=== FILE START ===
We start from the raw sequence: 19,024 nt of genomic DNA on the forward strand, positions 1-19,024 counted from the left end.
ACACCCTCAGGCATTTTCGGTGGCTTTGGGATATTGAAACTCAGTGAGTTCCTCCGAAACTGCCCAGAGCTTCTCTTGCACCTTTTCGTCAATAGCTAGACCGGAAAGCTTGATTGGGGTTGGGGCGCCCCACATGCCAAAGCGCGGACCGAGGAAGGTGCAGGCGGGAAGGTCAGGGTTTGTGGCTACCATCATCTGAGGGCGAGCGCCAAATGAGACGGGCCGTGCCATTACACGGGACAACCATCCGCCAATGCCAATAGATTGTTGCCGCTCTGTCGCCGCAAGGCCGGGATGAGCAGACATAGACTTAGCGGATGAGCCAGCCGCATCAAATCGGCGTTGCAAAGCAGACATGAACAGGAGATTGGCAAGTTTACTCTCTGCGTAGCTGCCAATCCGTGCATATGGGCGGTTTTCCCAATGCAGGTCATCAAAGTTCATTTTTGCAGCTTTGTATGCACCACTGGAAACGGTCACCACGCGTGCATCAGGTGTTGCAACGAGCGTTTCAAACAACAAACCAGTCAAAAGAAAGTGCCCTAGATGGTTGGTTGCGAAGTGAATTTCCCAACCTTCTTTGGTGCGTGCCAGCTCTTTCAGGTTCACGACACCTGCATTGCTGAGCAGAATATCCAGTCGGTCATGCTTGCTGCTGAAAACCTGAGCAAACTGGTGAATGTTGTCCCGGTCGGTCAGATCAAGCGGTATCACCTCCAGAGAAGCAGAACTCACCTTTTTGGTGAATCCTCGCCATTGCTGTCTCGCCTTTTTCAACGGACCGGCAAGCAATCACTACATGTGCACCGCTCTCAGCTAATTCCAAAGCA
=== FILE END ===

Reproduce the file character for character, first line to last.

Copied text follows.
We start from the raw sequence: 19,024 nt of genomic DNA on the forward strand, positions 1-19,024 counted from the left end.
ACACCCTCAGGCATTTTCGGTGGCTTTGGGATATTGAAACTCAGTGAGTTCCTCCGAAACTGCCCAGAGCTTCTCTTGCACCTTTTCGTCAATAGCTAGACCGGAAAGCTTGATTGGGGTTGGGGCGCCCCACATGCCAAAGCGCGGACCGAGGAAGGTGCAGGCGGGAAGGTCAGGGTTTGTGGCTACCATCATCTGAGGGCGAGCGCCAAATGAGACGGGCCGTGCCATTACACGGGACAACCATCCGCCAATGCCAATAGATTGTTGCCGCTCTGTCGCCGCAAGGCCGGGATGAGCAGACATAGACTTAGCGGATGAGCCAGCCGCATCAAATCGGCGTTGCAAAGCAGACATGAACAGGAGATTGGCAAGTTTACTCTCTGCGTAGCTGCCAATCCGTGCATATGGGCGGTTTTCCCAATGCAGGTCATCAAAGTTCATTTTTGCAGCTTTGTATGCACCACTGGAAACGGTCACCACGCGTGCATCAGGTGTTGCAACGAGCGTTTCAAACAACAAACCAGTCAAAAGAAAGTGCCCTAGATGGTTGGTTGCGAAGTGAATTTCCCAACCTTCTTTGGTGCGTGCCAGCTCTTTCAGGTTCACGACACCTGCATTGCTGAGCAGAATATCCAGTCGGTCATGCTTGCTGCTGAAAACCTGAGCAAACTGGTGAATGTTGTCCCGGTCGGTCAGATCAAGCGGTATCACCTCCAGAGAAGCAGAACTCACCTTTTTGGTGAATCCTCGCCATTGCTGTCTCGCCTTTTTCAACGGACCGGCAAGCAATCACTACATGTGCACCGCTCTCAGCTAATTCCAAAGCA